(Reuters) - Olympic gold medalist Greg Rutherford is planning to continue trying to set new long jump world records after the Rio Olympics - from his own backyard.
The 29-year-old Briton, who will be in Brazil this summer to defend the gold he won four years ago in London, has built a championship-standard run-up and pit at his home in Woburn Sands, Bedfordshire, and has invited some of the sport's best exponents to a competition.
Olympic triple jump champion Christian Taylor, Olympic silver medalist Mitchell Watt, IAAF world championship silver medalist Fabrice Lapierre have confirmed their participation.
"We'll do a field of six, after the Olympics. If I don't set the record in my own back garden there is something wrong," Rutherford told reporters ahead of the start of the Great City Games in Manchester.
"My competitors are some of my closest friends and we have a lot of fun."
One person who is not being invited is four-time long jump Olympic champion Carl Lewis who, along with world-record holder Mike Powell, has been highly critical of the sport's standards.
"I don't think I want Carl Lewis anywhere near my house," Rutherford said.
The 52-year-old Powell is planning to attempt a comeback at Rio 2016 but Rutherford dismissed his chances entirely.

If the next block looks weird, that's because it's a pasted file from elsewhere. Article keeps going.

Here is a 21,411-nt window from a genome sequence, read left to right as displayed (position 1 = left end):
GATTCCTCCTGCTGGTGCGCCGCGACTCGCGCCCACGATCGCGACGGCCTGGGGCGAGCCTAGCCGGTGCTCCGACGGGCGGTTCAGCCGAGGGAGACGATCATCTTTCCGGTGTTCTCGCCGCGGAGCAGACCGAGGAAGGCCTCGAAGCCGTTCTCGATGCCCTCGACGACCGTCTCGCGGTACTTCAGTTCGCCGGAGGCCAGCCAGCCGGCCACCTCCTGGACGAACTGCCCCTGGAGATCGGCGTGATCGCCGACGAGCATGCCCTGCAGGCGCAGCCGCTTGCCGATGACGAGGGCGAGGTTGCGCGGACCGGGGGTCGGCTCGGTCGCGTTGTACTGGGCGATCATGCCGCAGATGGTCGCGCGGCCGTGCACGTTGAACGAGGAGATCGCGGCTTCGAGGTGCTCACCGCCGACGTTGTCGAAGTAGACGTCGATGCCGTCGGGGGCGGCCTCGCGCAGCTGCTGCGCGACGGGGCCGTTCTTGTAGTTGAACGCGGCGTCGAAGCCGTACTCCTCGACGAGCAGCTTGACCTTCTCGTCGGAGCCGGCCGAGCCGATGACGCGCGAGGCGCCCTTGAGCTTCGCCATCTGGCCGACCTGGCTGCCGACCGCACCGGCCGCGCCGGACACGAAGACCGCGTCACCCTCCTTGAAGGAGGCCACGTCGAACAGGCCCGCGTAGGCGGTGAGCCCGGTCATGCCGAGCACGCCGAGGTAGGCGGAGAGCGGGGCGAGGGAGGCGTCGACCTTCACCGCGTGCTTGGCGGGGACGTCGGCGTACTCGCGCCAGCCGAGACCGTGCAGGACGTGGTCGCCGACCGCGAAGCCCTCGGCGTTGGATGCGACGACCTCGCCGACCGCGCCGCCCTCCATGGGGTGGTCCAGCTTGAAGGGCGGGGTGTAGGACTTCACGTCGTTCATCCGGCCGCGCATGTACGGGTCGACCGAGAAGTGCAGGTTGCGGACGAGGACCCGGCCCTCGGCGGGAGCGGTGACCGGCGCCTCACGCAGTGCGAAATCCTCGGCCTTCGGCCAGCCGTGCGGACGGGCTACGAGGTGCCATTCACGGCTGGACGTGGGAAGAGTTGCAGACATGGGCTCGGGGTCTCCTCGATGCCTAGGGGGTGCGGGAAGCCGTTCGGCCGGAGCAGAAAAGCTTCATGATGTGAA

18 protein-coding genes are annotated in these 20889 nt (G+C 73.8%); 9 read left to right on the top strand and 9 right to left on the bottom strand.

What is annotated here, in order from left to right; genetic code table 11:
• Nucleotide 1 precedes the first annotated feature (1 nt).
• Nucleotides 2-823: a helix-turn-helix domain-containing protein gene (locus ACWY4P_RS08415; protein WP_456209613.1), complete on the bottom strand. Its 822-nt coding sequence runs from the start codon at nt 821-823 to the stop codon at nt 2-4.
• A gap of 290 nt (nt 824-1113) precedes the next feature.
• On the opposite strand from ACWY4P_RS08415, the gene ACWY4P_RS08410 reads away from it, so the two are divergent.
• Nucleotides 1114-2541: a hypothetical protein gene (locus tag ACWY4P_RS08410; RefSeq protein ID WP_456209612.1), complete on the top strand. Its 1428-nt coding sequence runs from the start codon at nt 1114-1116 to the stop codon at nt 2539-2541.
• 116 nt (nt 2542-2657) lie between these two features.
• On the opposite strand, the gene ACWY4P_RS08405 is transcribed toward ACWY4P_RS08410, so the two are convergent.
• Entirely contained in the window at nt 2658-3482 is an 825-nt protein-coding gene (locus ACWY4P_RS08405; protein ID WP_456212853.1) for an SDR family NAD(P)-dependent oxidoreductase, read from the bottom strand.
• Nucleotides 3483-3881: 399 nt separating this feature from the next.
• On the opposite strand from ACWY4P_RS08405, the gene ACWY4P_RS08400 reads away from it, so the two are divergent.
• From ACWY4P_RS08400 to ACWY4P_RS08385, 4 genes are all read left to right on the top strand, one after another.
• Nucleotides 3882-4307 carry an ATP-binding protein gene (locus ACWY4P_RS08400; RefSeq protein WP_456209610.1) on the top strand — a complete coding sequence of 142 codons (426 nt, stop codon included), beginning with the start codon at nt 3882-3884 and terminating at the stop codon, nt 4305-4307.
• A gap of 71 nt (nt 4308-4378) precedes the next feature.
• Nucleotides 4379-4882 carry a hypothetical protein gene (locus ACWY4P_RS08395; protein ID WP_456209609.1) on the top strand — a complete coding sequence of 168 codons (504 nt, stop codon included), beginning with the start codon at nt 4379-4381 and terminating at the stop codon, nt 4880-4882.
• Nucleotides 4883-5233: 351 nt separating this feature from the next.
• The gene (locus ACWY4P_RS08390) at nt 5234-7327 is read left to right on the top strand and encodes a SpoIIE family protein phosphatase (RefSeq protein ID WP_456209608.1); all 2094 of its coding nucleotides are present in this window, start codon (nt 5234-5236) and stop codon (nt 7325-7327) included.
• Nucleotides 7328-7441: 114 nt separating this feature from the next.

"Mike has to be realistic, there are some very good jumpers in the U.S., as much as Carl has stated otherwise. I think for someone of that age, and that amount of time away from the sport, it's not going to happen, that's a fact.
Rutherford, who took the gold in London with a jump of 8.31 meters, said he wanted his home competition to raise the profile of the sport.
"I want to get funding behind it so the athletes can be paid. I can create something that I feel the rest of the sport isn't doing.
"We are going to get a grandstand for maybe 50 or 100 people, put it right next to the runway pit and have a party in the garden."
(Reporting by Nivedita Shankar in Bengaluru; Editing by Richard Balmforth)